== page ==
The answer to that is "A lot." While I haven't checked the page count lately, I can tell you this is the longest first draft I've ever written. Per my usual writing style the second draft came down quite a bit. I tend to write long. But I'm sure it's still longer than my other two completed books. So yeah, it's a wild ride and I'm excited about sharing it with my readers. Given that, what happens next is a loaded question, but bare with me and I'll post the next scene.
First let me tell you what I've learned working on this project. That's the important thing, because when it comes to developing a skill, you should always be learning something new. This project has shown me that not only are openings just as important as the swampy middle or the grand climax, they are hell to write. So much to accomplish in so few words. A writer has a tiny window in which to grab a reader's interest and if you don't take advantage of it then it doesn't matter how good the rest of the book is, no one will ever get that far.
This hasn't always been the case in literature. Books used to have endless prologues, introductions, and long opening scenes describing things like the color of autumn leaves or a gentle summer breeze. But these days, with fast food, high-speed internet, and On Demand TV, our attention spans are not much better than a tree squirrel's. And while I lament this age of constant stimulation, my firm belief in the natural progression of things and faith that all things are always as they are supposed to be, wins out over my urge to get on a soapbox and scream at people about their brains turning to oatmeal. This is the world we live in. I choose not to fight it, but to embrace it.
Now I realize some, if not all of you have probably skipped over the previous paragraphs in order to get to the following excerpt. That's okay. I don't blame you. I bore myself sometimes.
Here's scene two (If you haven't read scene one yet, please do so now):
A small window offered a rare glimpse of the world outside. Pierce stole glances through it while the monitors in the chapel displayed drones lowering his brother’s body into a cement box. Outside it didn’t matter where you looked, nothing had changed—white on white, like stink on shit, if both stink and shit were white. And while Pierce didn’t want to be here burying his brother, there was nowhere else he’d rather be.
“The mahogany casket’s a nice touch,” Remmy commented. “And that granite monument…top notch.”
“Yeah,” Pierce replied. “Just like everything else Bright Light makes; beautiful on the outside.”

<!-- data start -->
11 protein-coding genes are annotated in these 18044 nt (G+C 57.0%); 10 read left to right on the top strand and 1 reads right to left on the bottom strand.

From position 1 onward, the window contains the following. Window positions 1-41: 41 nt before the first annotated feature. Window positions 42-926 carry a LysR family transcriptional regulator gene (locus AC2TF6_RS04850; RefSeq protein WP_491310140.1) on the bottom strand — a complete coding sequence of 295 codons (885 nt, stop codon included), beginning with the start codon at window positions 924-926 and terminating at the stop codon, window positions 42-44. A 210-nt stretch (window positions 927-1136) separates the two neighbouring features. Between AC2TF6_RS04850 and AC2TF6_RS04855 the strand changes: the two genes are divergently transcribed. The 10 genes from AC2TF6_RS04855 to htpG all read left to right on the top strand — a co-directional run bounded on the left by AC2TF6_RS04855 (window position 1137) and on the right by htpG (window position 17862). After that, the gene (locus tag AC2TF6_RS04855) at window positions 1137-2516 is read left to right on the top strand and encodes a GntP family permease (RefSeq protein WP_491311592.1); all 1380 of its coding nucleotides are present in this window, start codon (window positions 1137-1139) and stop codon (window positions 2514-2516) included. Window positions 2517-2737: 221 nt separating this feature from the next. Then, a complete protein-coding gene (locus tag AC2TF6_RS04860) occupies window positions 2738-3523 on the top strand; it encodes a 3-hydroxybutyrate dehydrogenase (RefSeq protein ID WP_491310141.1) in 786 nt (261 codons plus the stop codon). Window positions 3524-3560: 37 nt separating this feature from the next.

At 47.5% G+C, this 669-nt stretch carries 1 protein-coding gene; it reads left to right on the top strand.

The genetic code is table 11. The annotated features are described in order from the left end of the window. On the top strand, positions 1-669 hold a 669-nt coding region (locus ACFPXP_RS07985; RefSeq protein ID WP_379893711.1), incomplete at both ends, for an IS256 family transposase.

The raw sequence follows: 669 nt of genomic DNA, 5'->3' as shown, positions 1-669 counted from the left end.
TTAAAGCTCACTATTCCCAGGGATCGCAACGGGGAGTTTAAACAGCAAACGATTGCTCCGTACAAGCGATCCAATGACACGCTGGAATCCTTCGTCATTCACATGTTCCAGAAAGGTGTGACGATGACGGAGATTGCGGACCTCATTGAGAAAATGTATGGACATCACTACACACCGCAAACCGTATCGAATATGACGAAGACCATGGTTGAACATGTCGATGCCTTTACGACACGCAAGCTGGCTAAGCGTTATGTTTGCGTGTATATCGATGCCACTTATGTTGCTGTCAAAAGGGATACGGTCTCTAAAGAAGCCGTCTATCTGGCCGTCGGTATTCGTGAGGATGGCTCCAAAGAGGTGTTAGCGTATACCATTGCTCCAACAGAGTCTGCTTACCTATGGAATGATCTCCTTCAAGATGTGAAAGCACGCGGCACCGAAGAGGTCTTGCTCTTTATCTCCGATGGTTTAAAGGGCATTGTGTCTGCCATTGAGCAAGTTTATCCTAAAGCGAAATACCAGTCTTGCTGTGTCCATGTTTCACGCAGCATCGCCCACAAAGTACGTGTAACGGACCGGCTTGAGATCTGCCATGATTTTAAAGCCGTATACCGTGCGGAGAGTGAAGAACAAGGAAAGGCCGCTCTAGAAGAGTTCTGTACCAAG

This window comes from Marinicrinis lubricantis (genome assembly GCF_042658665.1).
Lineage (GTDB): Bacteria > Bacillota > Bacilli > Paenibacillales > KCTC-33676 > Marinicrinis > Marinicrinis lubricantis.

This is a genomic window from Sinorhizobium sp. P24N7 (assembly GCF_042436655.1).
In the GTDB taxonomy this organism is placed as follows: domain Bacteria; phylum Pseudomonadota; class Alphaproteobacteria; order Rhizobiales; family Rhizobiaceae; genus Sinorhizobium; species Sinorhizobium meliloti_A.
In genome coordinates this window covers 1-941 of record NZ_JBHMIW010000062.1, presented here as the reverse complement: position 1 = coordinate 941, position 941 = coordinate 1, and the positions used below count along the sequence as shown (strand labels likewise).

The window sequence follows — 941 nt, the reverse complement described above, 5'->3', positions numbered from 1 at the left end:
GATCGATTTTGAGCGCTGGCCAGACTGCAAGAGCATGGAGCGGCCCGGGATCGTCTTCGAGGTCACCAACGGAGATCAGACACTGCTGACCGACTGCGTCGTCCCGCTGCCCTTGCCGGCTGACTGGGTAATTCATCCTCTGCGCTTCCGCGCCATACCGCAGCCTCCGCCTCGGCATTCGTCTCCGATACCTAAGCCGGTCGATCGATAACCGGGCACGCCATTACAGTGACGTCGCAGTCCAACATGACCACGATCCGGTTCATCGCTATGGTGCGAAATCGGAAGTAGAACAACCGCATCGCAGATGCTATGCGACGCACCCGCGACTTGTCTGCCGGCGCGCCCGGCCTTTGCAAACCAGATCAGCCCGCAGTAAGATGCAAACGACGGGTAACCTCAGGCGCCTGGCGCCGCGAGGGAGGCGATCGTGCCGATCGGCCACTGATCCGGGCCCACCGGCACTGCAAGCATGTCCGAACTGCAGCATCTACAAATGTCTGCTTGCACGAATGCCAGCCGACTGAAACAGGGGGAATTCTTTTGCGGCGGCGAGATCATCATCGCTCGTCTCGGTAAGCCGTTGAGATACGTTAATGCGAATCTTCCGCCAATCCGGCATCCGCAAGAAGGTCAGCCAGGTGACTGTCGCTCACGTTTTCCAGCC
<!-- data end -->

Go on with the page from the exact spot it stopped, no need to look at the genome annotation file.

As Paul’s interment progressed, he turned his attention back to the ceremony. Everyone seemed to be waiting for someone else to get up and say something. Pierce contemplated the relationship he and Paul had and thought of his mother’s voice issuing instructions before they went out to play. "Take care of your little brother, Paul. Make sure Pierce doesn’t wander off, Paul." Now, for the first time in his life, he was the one that needed to step up and ensure his older brother was being taken care of.
As the drones completed their task, Pierce broke the silence and said his final goodbye. “So long brother, maybe now you won’t be so cold.”
He looked around the room at the eleven others in attendance comprised entirely of Section D’s pit crew. Paul’s crew, all sitting with heads bowed showing respect to their fallen leader. Again he got caught up staring out the window, this time wondering what Paul would have said about the view. Just two days ago they’d talked about the weather and together they checked the forecast out of morbid curiosity. That seemed like an eternity ago; before Paul’s death changed everything. Yet outside the window nothing had changed. It all looked just like it had the last time he’d seen the surface; a frozen wasteland that could slice you up and rip your guts out quicker than any wild animal; that is if any wild animals had survived.
Now it didn’t seem to matter if he ever left the Pit. The plans he and Paul had made to provide wilderness tours to those who’d survived the damn ice age would never see the light of day. They’d even talked about the t-shirts they would sell to their customers. T-shirts that read, “I Survived the Damn Ice Age.” They’d had a lot of fun thinking about all the people clamoring to be outside after living in a pod for so many years. It had been a great way to pass the time. Now time could go take a hike.